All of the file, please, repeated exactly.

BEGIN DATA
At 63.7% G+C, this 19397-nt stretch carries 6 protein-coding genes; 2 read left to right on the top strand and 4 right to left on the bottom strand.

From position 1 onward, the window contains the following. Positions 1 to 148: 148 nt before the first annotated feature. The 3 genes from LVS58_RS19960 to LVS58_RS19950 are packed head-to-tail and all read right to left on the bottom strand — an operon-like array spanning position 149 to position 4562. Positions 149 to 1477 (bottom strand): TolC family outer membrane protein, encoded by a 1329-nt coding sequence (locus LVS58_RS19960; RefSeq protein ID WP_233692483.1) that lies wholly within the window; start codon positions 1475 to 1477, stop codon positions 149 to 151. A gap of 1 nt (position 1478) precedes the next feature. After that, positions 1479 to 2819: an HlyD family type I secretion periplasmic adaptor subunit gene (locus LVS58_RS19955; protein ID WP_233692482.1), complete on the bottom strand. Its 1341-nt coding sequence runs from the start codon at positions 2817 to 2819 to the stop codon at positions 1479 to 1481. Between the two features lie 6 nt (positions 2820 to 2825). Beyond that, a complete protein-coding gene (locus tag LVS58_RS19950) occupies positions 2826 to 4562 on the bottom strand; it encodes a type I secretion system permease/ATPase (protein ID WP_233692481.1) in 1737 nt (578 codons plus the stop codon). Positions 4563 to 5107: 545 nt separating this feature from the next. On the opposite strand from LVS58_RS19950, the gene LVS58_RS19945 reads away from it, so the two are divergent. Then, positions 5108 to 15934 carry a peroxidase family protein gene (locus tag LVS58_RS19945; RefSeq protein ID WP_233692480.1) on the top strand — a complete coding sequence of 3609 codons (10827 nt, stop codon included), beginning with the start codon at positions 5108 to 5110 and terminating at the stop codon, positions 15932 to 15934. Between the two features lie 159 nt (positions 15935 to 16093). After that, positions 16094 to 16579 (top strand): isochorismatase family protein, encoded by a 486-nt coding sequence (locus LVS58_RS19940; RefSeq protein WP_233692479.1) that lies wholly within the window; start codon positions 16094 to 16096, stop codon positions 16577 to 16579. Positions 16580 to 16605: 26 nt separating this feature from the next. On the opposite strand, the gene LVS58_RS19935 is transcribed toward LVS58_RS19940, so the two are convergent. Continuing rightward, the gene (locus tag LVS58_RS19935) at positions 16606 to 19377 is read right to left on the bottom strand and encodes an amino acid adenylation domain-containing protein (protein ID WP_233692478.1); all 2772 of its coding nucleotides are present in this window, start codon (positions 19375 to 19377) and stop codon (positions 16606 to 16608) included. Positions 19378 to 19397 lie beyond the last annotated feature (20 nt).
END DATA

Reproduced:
At 63.7% G+C, this 19397-nt stretch carries 6 protein-coding genes; 2 read left to right on the top strand and 4 right to left on the bottom strand.

From position 1 onward, the window contains the following. Positions 1 to 148: 148 nt before the first annotated feature. The 3 genes from LVS58_RS19960 to LVS58_RS19950 are packed head-to-tail and all read right to left on the bottom strand — an operon-like array spanning position 149 to position 4562. Positions 149 to 1477 (bottom strand): TolC family outer membrane protein, encoded by a 1329-nt coding sequence (locus LVS58_RS19960; RefSeq protein ID WP_233692483.1) that lies wholly within the window; start codon positions 1475 to 1477, stop codon positions 149 to 151. A gap of 1 nt (position 1478) precedes the next feature. After that, positions 1479 to 2819: an HlyD family type I secretion periplasmic adaptor subunit gene (locus LVS58_RS19955; protein ID WP_233692482.1), complete on the bottom strand. Its 1341-nt coding sequence runs from the start codon at positions 2817 to 2819 to the stop codon at positions 1479 to 1481. Between the two features lie 6 nt (positions 2820 to 2825). Beyond that, a complete protein-coding gene (locus tag LVS58_RS19950) occupies positions 2826 to 4562 on the bottom strand; it encodes a type I secretion system permease/ATPase (protein ID WP_233692481.1) in 1737 nt (578 codons plus the stop codon). Positions 4563 to 5107: 545 nt separating this feature from the next. On the opposite strand from LVS58_RS19950, the gene LVS58_RS19945 reads away from it, so the two are divergent. Then, positions 5108 to 15934 carry a peroxidase family protein gene (locus tag LVS58_RS19945; RefSeq protein ID WP_233692480.1) on the top strand — a complete coding sequence of 3609 codons (10827 nt, stop codon included), beginning with the start codon at positions 5108 to 5110 and terminating at the stop codon, positions 15932 to 15934. Between the two features lie 159 nt (positions 15935 to 16093). After that, positions 16094 to 16579 (top strand): isochorismatase family protein, encoded by a 486-nt coding sequence (locus LVS58_RS19940; RefSeq protein WP_233692479.1) that lies wholly within the window; start codon positions 16094 to 16096, stop codon positions 16577 to 16579. Positions 16580 to 16605: 26 nt separating this feature from the next. On the opposite strand, the gene LVS58_RS19935 is transcribed toward LVS58_RS19940, so the two are convergent. Continuing rightward, the gene (locus tag LVS58_RS19935) at positions 16606 to 19377 is read right to left on the bottom strand and encodes an amino acid adenylation domain-containing protein (protein ID WP_233692478.1); all 2772 of its coding nucleotides are present in this window, start codon (positions 19375 to 19377) and stop codon (positions 16606 to 16608) included. Positions 19378 to 19397 lie beyond the last annotated feature (20 nt).